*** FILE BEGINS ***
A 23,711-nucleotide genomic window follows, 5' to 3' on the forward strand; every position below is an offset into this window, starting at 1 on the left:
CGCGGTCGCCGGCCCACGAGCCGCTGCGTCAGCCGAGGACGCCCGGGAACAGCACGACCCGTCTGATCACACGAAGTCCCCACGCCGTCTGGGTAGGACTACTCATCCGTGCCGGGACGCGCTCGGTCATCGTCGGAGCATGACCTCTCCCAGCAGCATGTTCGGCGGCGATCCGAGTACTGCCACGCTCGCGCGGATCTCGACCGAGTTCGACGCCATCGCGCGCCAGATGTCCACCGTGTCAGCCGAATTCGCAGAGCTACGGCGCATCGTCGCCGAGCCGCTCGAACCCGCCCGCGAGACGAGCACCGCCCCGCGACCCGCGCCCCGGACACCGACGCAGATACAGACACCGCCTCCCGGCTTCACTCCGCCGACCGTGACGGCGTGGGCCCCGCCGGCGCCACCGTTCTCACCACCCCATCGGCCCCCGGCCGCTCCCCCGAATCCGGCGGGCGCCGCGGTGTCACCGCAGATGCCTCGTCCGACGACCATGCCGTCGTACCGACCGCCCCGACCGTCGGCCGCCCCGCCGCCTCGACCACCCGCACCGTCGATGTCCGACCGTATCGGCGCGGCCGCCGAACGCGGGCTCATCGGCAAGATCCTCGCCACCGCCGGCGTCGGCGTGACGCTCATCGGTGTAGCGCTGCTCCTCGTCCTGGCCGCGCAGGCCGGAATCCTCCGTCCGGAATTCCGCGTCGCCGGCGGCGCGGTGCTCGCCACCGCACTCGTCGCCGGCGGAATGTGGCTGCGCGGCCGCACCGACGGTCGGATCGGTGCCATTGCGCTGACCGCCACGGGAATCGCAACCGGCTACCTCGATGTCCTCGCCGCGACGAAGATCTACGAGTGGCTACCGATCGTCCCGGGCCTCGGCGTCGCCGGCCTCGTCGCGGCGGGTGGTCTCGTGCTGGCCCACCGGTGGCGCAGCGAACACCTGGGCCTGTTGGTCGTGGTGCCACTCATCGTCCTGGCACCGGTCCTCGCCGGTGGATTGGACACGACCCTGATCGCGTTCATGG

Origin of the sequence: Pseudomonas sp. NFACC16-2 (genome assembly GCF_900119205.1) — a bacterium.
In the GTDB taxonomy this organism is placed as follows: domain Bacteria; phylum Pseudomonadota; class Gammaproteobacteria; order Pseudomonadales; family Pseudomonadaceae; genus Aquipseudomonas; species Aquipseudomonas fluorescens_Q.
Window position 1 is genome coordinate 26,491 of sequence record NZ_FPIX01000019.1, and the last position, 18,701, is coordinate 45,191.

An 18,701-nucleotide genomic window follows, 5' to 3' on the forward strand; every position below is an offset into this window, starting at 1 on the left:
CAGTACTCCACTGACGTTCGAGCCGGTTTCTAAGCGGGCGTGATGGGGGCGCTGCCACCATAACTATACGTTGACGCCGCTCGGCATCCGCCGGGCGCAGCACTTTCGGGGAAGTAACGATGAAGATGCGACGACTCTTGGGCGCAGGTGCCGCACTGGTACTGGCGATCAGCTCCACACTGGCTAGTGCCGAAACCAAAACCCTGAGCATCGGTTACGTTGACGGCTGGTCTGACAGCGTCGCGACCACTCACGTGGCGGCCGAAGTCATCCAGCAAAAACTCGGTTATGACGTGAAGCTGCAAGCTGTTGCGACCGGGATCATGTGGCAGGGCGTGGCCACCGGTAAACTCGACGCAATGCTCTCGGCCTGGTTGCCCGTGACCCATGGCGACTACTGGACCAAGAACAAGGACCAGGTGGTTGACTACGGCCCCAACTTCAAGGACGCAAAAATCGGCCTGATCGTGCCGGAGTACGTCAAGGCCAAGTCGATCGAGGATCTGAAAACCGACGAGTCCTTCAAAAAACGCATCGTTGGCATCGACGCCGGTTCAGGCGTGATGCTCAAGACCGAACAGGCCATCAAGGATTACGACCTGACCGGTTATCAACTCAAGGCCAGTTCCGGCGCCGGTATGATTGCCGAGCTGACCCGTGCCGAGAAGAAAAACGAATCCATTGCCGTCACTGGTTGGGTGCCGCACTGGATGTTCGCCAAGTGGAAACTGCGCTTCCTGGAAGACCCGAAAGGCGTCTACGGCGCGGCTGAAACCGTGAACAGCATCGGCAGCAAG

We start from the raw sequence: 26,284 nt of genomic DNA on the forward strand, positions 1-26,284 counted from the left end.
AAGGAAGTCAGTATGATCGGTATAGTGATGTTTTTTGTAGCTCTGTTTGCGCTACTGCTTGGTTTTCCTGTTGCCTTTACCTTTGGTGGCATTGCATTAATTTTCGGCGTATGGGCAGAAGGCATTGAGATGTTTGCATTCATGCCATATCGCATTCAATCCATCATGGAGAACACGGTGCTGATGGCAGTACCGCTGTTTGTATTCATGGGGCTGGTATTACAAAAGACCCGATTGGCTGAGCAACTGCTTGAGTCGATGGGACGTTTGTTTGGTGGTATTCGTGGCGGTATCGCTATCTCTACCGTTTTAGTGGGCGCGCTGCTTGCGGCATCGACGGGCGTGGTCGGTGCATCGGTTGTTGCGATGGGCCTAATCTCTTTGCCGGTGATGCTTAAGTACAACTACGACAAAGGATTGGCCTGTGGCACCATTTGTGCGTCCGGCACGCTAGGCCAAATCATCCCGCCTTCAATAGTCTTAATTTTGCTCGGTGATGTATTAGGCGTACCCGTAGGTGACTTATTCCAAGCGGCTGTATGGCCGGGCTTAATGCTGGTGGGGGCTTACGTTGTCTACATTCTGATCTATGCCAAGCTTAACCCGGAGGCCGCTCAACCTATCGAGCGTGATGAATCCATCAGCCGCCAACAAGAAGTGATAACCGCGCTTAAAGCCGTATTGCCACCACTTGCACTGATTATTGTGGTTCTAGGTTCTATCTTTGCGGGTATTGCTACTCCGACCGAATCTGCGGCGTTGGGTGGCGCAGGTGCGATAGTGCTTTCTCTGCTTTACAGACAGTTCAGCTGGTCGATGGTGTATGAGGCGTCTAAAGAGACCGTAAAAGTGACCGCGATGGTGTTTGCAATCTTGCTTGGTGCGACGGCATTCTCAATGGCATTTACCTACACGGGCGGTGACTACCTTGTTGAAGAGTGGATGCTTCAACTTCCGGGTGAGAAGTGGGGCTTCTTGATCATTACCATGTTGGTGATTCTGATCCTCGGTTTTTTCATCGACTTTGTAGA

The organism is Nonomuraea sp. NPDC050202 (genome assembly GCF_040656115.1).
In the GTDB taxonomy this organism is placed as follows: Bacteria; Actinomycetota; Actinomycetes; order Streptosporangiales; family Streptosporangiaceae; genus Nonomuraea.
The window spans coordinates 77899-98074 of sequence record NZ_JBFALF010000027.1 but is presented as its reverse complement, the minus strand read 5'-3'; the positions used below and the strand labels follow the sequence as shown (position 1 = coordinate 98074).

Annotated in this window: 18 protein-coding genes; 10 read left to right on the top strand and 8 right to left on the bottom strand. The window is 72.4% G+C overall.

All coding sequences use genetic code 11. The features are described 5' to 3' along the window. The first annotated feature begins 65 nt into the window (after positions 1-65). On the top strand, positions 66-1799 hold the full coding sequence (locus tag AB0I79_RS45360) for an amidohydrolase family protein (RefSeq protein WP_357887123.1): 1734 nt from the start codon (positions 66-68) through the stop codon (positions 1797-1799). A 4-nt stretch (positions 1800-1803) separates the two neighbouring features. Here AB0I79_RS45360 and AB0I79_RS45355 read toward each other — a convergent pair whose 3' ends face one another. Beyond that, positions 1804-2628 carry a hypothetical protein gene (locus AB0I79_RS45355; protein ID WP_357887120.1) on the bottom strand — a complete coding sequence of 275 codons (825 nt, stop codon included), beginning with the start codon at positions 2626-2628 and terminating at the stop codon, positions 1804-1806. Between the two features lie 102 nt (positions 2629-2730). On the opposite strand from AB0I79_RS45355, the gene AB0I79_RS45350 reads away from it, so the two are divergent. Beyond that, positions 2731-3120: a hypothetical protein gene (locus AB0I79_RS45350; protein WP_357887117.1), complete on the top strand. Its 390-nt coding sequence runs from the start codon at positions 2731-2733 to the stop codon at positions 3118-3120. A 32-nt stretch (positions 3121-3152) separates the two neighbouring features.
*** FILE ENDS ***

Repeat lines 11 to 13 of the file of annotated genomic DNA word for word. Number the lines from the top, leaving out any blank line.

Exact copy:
In the GTDB taxonomy this organism is placed as follows: Bacteria; Actinomycetota; Actinomycetes; order Streptosporangiales; family Streptosporangiaceae; genus Nonomuraea.
The window spans coordinates 77899-98074 of sequence record NZ_JBFALF010000027.1 but is presented as its reverse complement, the minus strand read 5'-3'; the positions used below and the strand labels follow the sequence as shown (position 1 = coordinate 98074).

Annotated in this window: 18 protein-coding genes; 10 read left to right on the top strand and 8 right to left on the bottom strand. The window is 72.4% G+C overall.